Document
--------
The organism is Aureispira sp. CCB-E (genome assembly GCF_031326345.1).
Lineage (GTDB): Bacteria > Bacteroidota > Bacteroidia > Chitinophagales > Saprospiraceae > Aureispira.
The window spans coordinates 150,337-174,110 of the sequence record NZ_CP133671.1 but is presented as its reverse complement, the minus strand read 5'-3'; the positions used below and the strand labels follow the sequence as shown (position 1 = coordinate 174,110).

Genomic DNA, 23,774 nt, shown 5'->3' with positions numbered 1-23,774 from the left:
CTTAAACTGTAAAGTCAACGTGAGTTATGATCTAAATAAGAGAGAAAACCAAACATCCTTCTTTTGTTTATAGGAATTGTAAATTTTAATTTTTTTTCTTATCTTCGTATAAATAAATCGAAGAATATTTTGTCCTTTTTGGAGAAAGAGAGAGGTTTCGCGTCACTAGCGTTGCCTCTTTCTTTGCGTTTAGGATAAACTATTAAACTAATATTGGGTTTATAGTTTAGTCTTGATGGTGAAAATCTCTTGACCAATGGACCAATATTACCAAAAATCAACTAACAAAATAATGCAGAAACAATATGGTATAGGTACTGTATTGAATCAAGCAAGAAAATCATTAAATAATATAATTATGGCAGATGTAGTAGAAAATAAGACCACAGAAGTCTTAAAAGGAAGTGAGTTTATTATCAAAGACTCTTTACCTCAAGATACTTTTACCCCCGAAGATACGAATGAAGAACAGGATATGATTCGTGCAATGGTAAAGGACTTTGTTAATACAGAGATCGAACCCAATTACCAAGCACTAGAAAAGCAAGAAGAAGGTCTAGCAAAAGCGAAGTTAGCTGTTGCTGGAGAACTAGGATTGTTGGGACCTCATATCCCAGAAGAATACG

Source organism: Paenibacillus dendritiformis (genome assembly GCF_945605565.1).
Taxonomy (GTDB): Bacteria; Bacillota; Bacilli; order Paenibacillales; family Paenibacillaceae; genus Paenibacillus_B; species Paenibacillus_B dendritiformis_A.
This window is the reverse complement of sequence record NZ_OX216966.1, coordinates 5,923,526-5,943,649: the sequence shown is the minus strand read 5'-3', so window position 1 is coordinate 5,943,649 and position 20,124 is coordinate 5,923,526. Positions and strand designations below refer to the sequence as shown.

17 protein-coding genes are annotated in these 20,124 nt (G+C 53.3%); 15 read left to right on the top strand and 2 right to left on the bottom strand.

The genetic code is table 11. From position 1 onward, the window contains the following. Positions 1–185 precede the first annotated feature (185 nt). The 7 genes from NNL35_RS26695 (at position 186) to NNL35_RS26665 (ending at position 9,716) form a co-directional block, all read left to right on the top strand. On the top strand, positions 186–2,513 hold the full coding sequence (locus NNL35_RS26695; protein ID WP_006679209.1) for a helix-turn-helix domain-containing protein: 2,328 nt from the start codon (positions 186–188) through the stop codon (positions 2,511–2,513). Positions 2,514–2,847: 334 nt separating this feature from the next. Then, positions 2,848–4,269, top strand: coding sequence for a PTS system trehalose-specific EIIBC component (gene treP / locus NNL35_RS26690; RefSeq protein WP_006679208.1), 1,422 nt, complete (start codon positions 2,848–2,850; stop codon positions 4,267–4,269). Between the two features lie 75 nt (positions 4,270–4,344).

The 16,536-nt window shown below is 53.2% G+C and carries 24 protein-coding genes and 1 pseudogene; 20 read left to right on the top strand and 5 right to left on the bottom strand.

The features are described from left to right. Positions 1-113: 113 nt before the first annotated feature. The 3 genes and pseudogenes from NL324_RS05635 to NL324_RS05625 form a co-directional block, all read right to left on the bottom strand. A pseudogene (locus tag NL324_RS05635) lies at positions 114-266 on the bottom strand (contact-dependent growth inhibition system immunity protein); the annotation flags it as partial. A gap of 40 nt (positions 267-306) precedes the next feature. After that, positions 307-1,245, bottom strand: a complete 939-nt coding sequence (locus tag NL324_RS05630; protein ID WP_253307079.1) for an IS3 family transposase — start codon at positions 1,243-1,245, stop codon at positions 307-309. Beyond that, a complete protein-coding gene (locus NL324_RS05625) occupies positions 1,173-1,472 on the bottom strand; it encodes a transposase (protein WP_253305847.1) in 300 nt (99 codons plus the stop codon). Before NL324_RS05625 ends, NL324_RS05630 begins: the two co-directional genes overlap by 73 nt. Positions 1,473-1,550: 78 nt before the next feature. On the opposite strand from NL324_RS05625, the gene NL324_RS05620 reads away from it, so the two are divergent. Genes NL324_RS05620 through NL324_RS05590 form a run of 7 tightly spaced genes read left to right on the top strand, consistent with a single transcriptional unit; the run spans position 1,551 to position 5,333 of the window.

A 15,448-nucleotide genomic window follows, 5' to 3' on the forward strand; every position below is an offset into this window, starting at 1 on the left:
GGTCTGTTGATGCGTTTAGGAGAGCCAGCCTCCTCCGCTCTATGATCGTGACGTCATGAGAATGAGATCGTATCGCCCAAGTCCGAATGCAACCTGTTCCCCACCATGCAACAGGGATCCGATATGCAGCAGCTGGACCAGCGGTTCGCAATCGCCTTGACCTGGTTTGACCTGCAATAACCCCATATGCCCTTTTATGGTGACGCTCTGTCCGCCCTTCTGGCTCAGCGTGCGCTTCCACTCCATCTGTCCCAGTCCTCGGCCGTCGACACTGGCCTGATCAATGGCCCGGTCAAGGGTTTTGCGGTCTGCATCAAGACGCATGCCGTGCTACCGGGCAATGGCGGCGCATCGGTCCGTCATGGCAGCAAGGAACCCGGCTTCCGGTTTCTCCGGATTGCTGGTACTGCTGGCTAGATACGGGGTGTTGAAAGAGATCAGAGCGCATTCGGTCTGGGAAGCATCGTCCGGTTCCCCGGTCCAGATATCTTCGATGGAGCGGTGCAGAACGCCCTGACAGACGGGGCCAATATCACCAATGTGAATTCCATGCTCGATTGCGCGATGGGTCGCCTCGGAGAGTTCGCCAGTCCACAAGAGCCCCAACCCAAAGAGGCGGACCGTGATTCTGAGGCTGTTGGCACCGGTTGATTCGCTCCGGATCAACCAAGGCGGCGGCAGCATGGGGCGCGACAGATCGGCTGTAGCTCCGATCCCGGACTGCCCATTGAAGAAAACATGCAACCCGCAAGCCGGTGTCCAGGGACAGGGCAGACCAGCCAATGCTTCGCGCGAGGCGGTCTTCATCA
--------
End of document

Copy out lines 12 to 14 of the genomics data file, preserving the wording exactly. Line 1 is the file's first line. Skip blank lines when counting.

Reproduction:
The features are described from left to right. Positions 1-113: 113 nt before the first annotated feature. The 3 genes and pseudogenes from NL324_RS05635 to NL324_RS05625 form a co-directional block, all read right to left on the bottom strand. A pseudogene (locus tag NL324_RS05635) lies at positions 114-266 on the bottom strand (contact-dependent growth inhibition system immunity protein); the annotation flags it as partial. A gap of 40 nt (positions 267-306) precedes the next feature. After that, positions 307-1,245, bottom strand: a complete 939-nt coding sequence (locus tag NL324_RS05630; protein ID WP_253307079.1) for an IS3 family transposase — start codon at positions 1,243-1,245, stop codon at positions 307-309. Beyond that, a complete protein-coding gene (locus NL324_RS05625) occupies positions 1,173-1,472 on the bottom strand; it encodes a transposase (protein WP_253305847.1) in 300 nt (99 codons plus the stop codon). Before NL324_RS05625 ends, NL324_RS05630 begins: the two co-directional genes overlap by 73 nt. Positions 1,473-1,550: 78 nt before the next feature. On the opposite strand from NL324_RS05625, the gene NL324_RS05620 reads away from it, so the two are divergent. Genes NL324_RS05620 through NL324_RS05590 form a run of 7 tightly spaced genes read left to right on the top strand, consistent with a single transcriptional unit; the run spans position 1,551 to position 5,333 of the window.

A 15,448-nucleotide genomic window follows, 5' to 3' on the forward strand; every position below is an offset into this window, starting at 1 on the left:
GGTCTGTTGATGCGTTTAGGAGAGCCAGCCTCCTCCGCTCTATGATCGTGACGTCATGAGAATGAGATCGTATCGCCCAAGTCCGAATGCAACCTGTTCCCCACCATGCAACAGGGATCCGATATGCAGCAGCTGGACCAGCGGTTCGCAATCGCCTTGACCTGGTTTGACCTGCAATAACCCCATATGCCCTTTTATGGTGACGCTCTGTCCGCCCTTCTGGCTCAGCGTGCGCTTCCACTCCATCTGTCCCAGTCCTCGGCCGTCGACACTGGCCTGATCAATGGCCCGGTCAAGGGTTTTGCGGTCTGCATCAAGACGCATGCCGTGCTACCGGGCAATGGCGGCGCATCGGTCCGTCATGGCAGCAAGGAACCCGGCTTCCGGTTTCTCCGGATTGCTGGTACTGCTGGCTAGATACGGGGTGTTGAAAGAGATCAGAGCGCATTCGGTCTGGGAAGCATCGTCCGGTTCCCCGGTCCAGATATCTTCGATGGAGCGGTGCAGAACGCCCTGACAGACGGGGCCAATATCACCAATGTGAATTCCATGCTCGATTGCGCGATGGGTCGCCTCGGAGAGTTCGCCAGTCCACAAGAGCCCCAACCCAAAGAGGCGGACCGTGATTCTGAGGCTGTTGGCACCGGTTGATTCGCTCCGGATCAACCAAGGCGGCGGCAGCATGGGGCGCGACAGATCGGCTGTAGCTCCGATCCCGGACTGCCCATTGAAGAAAACATGCAACCCGCAAGCCGGTGTCCAGGGACAGGGCAGACCAGCCAATGCTTCGCGCGAGGCGGTCTTCATCA